Ch_322a_10.04

Ch_322a_10.04 - Halogenation of Alkanes The Chlorination...

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Halogenation of Alkanes The Chlorination Reaction When a gaseous mixture of methane and chlorine (Cl 2 ) is heated or irradiated with ultraviolet light, chlorinated methane products and hydrogen chloride are produced. This reaction is called chlorination . CH 4 + Cl 2 CH 3 Cl + H Cl If sufficient Cl 2 is present, further chlorination occurs: CH 3 Cl + Cl 2 CH 2 Cl 2 + H Cl Eventually, all hydrogens are replaced to give tetrachloromethane , CCl 4 . The mixture of products may be adjusted by controlling the relative amounts of the reactants. With an excess of CH 4 over Cl 2 , only chloromethane, CH 3 Cl is produced.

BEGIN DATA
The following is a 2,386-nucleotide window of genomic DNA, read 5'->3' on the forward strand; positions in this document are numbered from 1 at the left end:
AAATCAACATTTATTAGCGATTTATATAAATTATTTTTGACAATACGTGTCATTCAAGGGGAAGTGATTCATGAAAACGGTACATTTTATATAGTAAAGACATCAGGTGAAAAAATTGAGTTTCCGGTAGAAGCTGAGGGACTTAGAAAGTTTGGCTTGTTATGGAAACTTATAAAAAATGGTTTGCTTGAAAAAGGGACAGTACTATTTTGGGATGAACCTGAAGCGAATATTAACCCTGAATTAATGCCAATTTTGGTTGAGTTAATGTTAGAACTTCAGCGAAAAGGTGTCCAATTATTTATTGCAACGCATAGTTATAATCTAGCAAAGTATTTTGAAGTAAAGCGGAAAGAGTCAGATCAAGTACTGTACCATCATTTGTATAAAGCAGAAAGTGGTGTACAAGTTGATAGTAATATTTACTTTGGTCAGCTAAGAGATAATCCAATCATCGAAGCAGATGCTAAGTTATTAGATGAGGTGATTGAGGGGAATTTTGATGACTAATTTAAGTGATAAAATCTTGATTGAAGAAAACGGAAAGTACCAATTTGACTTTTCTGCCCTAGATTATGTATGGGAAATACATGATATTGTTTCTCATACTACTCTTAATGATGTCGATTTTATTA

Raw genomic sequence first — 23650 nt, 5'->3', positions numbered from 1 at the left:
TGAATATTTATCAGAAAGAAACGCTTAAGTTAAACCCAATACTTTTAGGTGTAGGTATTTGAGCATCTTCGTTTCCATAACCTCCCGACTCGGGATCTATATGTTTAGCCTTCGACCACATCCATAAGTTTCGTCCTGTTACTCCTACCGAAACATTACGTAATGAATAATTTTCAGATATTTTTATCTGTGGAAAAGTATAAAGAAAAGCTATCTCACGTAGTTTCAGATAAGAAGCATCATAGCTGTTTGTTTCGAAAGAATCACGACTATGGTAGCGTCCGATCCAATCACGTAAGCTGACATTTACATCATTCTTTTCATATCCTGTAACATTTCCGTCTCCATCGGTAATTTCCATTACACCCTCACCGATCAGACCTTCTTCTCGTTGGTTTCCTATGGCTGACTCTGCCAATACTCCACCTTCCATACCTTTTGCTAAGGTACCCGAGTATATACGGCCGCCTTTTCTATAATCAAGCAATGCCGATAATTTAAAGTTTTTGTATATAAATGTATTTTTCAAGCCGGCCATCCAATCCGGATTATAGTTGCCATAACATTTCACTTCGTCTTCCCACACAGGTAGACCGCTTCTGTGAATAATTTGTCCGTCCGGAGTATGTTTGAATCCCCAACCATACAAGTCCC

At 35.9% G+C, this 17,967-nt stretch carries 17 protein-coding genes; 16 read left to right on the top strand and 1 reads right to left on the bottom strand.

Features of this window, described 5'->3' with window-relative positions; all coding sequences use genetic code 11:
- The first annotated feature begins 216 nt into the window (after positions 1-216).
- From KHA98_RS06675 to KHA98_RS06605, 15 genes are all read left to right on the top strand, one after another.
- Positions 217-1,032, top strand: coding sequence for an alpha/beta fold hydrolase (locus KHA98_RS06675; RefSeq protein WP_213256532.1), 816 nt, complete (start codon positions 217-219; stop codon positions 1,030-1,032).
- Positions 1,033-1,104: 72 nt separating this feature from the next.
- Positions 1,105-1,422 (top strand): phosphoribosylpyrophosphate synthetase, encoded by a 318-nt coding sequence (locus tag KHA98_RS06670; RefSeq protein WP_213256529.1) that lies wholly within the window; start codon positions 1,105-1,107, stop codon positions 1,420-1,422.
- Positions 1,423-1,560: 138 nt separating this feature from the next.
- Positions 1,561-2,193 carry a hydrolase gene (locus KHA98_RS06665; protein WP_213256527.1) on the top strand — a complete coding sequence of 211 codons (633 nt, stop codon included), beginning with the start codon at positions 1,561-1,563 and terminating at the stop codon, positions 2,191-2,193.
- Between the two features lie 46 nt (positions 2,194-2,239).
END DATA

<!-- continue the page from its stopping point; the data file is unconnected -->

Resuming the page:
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Chlorination of Higher Alkanes The chlorination of alkanes with multiple reaction sites tends to be unselective . There is only slight discrimination in the competition among primary, secondary and tertiary hydrogens. CH 3 CH 2 CH 3 + Cl 2 CH 3 CH 2 CH 2 Cl + CH 2 CHCH 3 Cl 1-chloropropane 2-chloropropane 50% 50% + HCl CH 3 CCH 3 CH 3 H + Cl 2 CH 3 CHCH 2 Cl CH 3 + CH 3 CCH 3 CH 3 Cl + HCl isobutyl chloride tert-butyl chloride 48% 29% An explanation for the poor selectivity in the chlorination of higher alkanes will emerge from an examination of the mechanism of this reaction.
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Observations on the Chlorination of Methane CH 4 + Cl 2 CH 3 Cl + HCl (A) The reaction does not occur in the dark at 25
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Ch_322a_10.04 - Halogenation of Alkanes The Chlorination...

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